Earlier, I said I was after a specific style of art for Blast ’Em! What I have in mind is the loose and sketchy sort of black and white, pen and ink illustrations that were common in the early 80s. These often looked like, and sometimes were, the product of getting aspiring rather than professional artists (often the publisher’s mates) to bash out a few pics quickly for a six-pack of beer. I even had a couple published myself in some of the multitude of fanzines that were commonplace at the time. Probably awful. Best forgotten.
I’ve always been attracted to the energy that you often find in sketchbooks, and which is often techniqued out of the final version. Of course, polished work has its place too, and for another project that’s what I’ll be after. For this Old Skool look though, I want that informal energy, coupled with the practicalities of the mono linework (to reduce the print costs – made sound financial sense at the time).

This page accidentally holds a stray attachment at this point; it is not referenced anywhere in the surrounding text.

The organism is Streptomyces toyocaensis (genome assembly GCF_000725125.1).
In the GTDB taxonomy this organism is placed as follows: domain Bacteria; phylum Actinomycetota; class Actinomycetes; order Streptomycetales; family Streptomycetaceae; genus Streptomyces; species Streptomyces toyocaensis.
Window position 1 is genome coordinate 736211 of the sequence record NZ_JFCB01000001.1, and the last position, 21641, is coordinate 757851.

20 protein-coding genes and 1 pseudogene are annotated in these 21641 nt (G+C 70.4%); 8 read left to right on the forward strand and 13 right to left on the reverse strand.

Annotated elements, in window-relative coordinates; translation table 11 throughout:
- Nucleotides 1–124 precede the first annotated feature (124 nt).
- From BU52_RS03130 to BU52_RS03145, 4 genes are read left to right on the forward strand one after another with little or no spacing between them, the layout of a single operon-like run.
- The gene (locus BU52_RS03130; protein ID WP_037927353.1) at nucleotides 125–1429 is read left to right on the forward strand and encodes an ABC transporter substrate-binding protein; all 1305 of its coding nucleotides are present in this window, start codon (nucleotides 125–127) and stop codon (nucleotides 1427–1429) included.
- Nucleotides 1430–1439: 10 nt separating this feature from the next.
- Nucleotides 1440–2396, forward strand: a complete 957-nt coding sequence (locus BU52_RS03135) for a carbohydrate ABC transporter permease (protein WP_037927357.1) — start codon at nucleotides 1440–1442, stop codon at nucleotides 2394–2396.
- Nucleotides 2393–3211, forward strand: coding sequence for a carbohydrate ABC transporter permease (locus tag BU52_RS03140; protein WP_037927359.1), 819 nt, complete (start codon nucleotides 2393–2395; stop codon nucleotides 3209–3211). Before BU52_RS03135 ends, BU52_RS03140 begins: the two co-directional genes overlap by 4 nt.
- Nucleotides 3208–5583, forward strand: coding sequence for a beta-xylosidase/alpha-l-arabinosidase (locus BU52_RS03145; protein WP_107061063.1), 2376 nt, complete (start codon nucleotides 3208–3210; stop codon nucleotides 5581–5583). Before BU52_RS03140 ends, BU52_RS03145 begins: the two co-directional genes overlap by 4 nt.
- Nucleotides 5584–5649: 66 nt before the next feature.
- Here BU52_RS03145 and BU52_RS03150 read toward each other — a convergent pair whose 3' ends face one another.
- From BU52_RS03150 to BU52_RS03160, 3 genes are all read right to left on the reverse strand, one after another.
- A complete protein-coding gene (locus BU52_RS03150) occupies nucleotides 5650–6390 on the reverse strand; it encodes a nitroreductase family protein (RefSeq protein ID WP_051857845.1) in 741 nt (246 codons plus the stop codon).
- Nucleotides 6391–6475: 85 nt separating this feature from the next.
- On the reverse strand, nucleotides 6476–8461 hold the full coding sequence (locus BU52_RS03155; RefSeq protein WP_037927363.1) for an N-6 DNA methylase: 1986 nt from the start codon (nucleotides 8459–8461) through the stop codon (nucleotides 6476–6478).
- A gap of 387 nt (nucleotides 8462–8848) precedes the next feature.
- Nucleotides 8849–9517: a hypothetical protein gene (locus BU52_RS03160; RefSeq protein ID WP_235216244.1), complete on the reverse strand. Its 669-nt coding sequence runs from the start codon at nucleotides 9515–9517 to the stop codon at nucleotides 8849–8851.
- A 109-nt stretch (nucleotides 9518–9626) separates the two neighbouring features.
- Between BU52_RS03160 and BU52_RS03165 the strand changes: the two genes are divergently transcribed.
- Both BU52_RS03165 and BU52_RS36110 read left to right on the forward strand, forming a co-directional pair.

These days, this style is less in vogue (and printing in full colour is easy and relatively inexpensive). It does, however, still surface once a year in the month of Inktober. Perhaps the best example of this style in modern terms is the excellent Mr Ian McQue. He is, in fact, far more polished and professional than he should be to fit this profile, but he just feels right for this, so I’m going with him as an example.
You might ask why I’ve not gone with showing you the original art. Good question. There are several reasons, not least of which is that I can’t lay my hands on the originals today. I’ll see if I can find them before next Saturday. Oh, OK then. The internet provides…
However, as I said before, nostalgia is a funny thing, and this Old Skool vibe is about fitting with how I remember it, not necessarily how it was. And if we add a little polish along the way? Well that’s fine. It’s the feeling I’m most interested in. That was the core of the challenge, after all.